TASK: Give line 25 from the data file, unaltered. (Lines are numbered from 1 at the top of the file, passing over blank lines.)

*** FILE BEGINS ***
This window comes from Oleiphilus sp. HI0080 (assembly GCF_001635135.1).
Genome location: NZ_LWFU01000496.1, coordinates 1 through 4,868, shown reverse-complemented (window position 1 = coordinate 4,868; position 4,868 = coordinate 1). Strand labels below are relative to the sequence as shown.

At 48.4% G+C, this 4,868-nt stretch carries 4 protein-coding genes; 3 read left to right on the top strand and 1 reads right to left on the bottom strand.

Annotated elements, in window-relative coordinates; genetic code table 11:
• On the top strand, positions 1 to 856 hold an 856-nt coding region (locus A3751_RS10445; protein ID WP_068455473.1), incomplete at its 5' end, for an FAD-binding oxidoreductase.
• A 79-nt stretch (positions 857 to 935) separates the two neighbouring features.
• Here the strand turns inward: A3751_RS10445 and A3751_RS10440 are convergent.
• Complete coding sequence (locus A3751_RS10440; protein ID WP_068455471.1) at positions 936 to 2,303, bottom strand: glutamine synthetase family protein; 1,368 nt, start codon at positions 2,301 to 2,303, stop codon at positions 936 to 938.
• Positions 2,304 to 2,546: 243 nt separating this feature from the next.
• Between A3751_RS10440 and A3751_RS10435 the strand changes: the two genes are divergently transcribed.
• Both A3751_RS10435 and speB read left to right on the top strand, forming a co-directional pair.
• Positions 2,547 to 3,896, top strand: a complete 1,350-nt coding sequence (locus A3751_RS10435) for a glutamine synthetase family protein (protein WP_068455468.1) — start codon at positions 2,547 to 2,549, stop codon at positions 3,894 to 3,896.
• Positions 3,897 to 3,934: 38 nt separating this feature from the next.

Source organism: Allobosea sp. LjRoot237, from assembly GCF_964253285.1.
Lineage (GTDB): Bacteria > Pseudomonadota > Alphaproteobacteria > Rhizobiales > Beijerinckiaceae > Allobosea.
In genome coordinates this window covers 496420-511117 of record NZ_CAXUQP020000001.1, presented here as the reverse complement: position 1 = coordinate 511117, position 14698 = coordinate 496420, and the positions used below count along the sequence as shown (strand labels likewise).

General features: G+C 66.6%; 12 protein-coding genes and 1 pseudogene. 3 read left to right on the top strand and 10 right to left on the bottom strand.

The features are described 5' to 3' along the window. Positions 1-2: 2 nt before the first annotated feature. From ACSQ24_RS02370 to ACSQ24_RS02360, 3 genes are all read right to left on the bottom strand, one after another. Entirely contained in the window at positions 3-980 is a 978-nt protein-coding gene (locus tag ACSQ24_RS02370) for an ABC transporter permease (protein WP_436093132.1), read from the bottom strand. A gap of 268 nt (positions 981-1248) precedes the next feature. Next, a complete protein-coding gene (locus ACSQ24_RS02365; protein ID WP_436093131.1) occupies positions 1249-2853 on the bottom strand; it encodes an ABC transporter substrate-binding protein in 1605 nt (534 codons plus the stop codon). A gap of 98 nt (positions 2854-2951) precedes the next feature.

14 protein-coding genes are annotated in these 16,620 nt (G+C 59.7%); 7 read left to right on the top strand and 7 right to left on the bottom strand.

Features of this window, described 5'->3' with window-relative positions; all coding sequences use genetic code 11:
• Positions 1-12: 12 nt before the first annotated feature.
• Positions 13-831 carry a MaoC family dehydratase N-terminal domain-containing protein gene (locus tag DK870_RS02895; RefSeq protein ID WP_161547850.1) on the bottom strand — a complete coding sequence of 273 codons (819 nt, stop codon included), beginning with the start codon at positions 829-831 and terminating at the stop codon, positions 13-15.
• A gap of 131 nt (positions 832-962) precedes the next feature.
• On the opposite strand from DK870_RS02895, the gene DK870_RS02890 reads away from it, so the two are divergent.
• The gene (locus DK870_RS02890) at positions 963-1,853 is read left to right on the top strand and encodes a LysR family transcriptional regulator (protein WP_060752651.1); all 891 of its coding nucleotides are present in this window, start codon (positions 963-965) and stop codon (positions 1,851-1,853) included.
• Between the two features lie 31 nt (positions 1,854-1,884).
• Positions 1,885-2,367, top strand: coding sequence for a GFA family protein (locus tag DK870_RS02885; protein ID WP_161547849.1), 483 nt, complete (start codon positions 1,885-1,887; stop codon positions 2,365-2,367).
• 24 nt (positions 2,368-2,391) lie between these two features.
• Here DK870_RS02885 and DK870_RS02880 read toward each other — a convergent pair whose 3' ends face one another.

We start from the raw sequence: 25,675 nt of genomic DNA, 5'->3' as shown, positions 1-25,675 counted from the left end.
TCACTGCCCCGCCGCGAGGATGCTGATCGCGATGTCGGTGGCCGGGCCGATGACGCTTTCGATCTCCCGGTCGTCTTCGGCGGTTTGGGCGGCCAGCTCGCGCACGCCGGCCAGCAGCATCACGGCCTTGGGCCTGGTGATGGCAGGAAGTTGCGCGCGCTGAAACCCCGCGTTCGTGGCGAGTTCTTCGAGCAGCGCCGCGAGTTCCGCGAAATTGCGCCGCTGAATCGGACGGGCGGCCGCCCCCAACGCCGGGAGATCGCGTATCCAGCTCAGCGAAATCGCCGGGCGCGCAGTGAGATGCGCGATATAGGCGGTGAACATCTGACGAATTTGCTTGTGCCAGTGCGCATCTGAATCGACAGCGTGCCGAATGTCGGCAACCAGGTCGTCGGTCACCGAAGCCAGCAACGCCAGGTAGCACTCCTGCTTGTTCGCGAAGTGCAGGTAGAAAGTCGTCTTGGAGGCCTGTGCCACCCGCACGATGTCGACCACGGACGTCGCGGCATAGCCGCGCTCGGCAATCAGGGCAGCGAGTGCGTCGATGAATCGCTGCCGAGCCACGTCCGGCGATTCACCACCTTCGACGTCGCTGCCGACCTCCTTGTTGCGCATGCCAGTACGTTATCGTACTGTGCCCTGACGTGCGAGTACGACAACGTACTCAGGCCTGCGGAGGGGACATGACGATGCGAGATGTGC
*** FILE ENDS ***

• The gene (locus DK870_RS02890) at positions 963-1,853 is read left to right on the top strand and encodes a LysR family transcriptional regulator (protein WP_060752651.1); all 891 of its coding nucleotides are present in this window, start codon (positions 963-965) and stop codon (positions 1,851-1,853) included.